You know the liberals who keep reminding us that income in equality is increasing … well, guess what, they're right. What they don't mention is that income inequality has risen most sharply during Bill Clinton's presidency.
Many employers are concluding that it is time to rethink the way they provide health insurance benefits for their employees.
How embarrassing it was for New Jersey democrats to find themselves voting against the Declaration of Independence.
A couple of weeks ago I introduced the new NCPA social security calculator, which can tell you what your retirement nest egg would be with a partially market system. A recent NCPA brief analysis shows another reason why it leaves you with more money: compound interest.
One of the key reasons for trying school choice isn't the direct effect on students, but the effect on schools, something Nobel Prize winner Milton Friedman recently outlined in the Wall Street Journal. Choice would turn education into a competitive service.
I explained last week why claims that George W. Bush's across the board tax cut is a bad idea, are simply wrong. But I didn't spend sufficient time on Al Gore's mind-numbingly complex alternative.
Former Independent Counsel
George W. Bush was right when he talked about Al Gore's fuzzy math, but the fact is much of Gore's math isn't fuzzy at all. It's really pretty simple. Bush wants to cut current income taxes across the board. Replacing the current 15 percent rule with 10 percent, the 20 percent rate with 15 percent, the 31 percent rate with 25 percent, and so on.
In July, the House voted to expand the amount taxpayers can invest in IRAs and 401(k) plans. The republican plan got 181 democrat votes.
In the closing minutes of the 2000 presidential debate, George W. Bush and Al Gore finally rattled sabers over Social Security reform, the most important issue at stake in this campaign, and the one that best demonstrates the differences between the two candidates.
Al Gore's playing classic liberal politics — bashing "powerful and greedy" drug companies — yet he makes promise after promise on the campaign trail — of new cures for everything from diabetes to cancer.
Turned off by two-party politics? The Commission on Presidential Debates excluded minor party candidates like Ralph Nader and Pat Buchanan because they register below 15 percent in the polls. So, some voters complain that we always end up with two boring 6-foot white guys in suits and red ties, labeled "D" and "R," and policies that are hard to tell apart. Supposedly, this narrow menu causes a lack of interest and a high drop-out rate among voters.
From the "The Era of Big Government Isn't Over" file…
In an unexpected move, Treasury Secretary Lawrence Summers has decided to inject himself into the presidential campaign by attacking Texas Governor George W. Bush's proposal to save Social Security. While it is surprising for a senior cabinet official such as Summers to involve himself this way in a presidential campaign, it is the substance of his argument that is the most astonishing.
Al Gore loses this election, it's not going to be because he has a better grasp of policy than Gov. Bush does, or because he's more experienced, or smarter.
Cleveland, Milwaukee and Florida, move over. If California voters do the right thing this November, the school voucher landscape will be altered forever.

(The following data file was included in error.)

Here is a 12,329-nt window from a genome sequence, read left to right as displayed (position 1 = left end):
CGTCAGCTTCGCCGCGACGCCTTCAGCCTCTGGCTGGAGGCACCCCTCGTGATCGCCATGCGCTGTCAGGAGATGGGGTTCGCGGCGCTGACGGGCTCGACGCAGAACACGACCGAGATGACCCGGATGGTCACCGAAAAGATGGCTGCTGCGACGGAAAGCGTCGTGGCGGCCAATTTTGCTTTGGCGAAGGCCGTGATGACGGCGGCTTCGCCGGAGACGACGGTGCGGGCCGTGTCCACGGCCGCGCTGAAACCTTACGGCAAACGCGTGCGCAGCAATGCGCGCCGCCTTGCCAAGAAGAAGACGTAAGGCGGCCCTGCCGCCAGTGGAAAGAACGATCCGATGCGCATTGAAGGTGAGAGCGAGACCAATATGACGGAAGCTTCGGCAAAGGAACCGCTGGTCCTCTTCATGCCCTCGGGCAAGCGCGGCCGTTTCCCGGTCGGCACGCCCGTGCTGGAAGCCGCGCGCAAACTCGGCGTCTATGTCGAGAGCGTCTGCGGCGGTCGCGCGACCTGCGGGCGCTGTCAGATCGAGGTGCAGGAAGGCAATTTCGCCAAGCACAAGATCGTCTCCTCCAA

Just as a lot of political mischief gets done on behalf of "the children," plenty is being done as well on behalf of "the uninsured." But who are they, and why aren't they covered.
Albert Einstein called it the greatest mathematical discovery of all time. Benjamin Franklin supposedly said it was the eighth wonder of the world. MasterCard, Visa and American Express use it – with devastating effects for unwary cardholders. The tool is compounding, and if harnessed correctly, it can save Social Security while ensuring a safe, comfortable and secure retirement for even the lowest-income Americans.
Every week it seems pundits try to put a different stamp on this year's presidential election. One could almost compare their explanatory contortions to John Lovits' old Saturday Night Live character. "This election is about Clinton fatigue. No wait a minute, it's about campaign finance reform. Check that, I think it's about Social Security reform. Gas prices … No, prescription drugs … definitely prescription drugs."
If George W. Bush is looking for an easy target, how about Clinton–Gore energy policies, like their opposition to oil drilling in the Arctic National Wildlife Refuge because it threatens land and wildlife.
There's a simple question to ask about any regulation Washington proposes: Is its cost greater than its presumed benefit. Of course, they never ask that in Washington, despite a law on the books which says they have to ask if a proposed regulation's cost is over a certain amount. All of which is why OSHA is about to go nuts again.
Nobody knows more about guns and gun laws that John Lott, Jr. of the Yale law school, so when he talks, I listen.
Now that the first two debates are in the record books, Social Security continues to be one the clearest areas of difference between the two presidential campaigns.
Before the democrats — and, it pains me to say it, republicans — go crazy with prescription drug plans, let's look at a few numbers.
The Clinton administration's decision to open the spigot on the emergency oil reserves is pure politics designed to give Al Gore a boost in the election season. That's the only way to read it, because it sure doesn't have anything to do with energy policy, and most energy experts agree.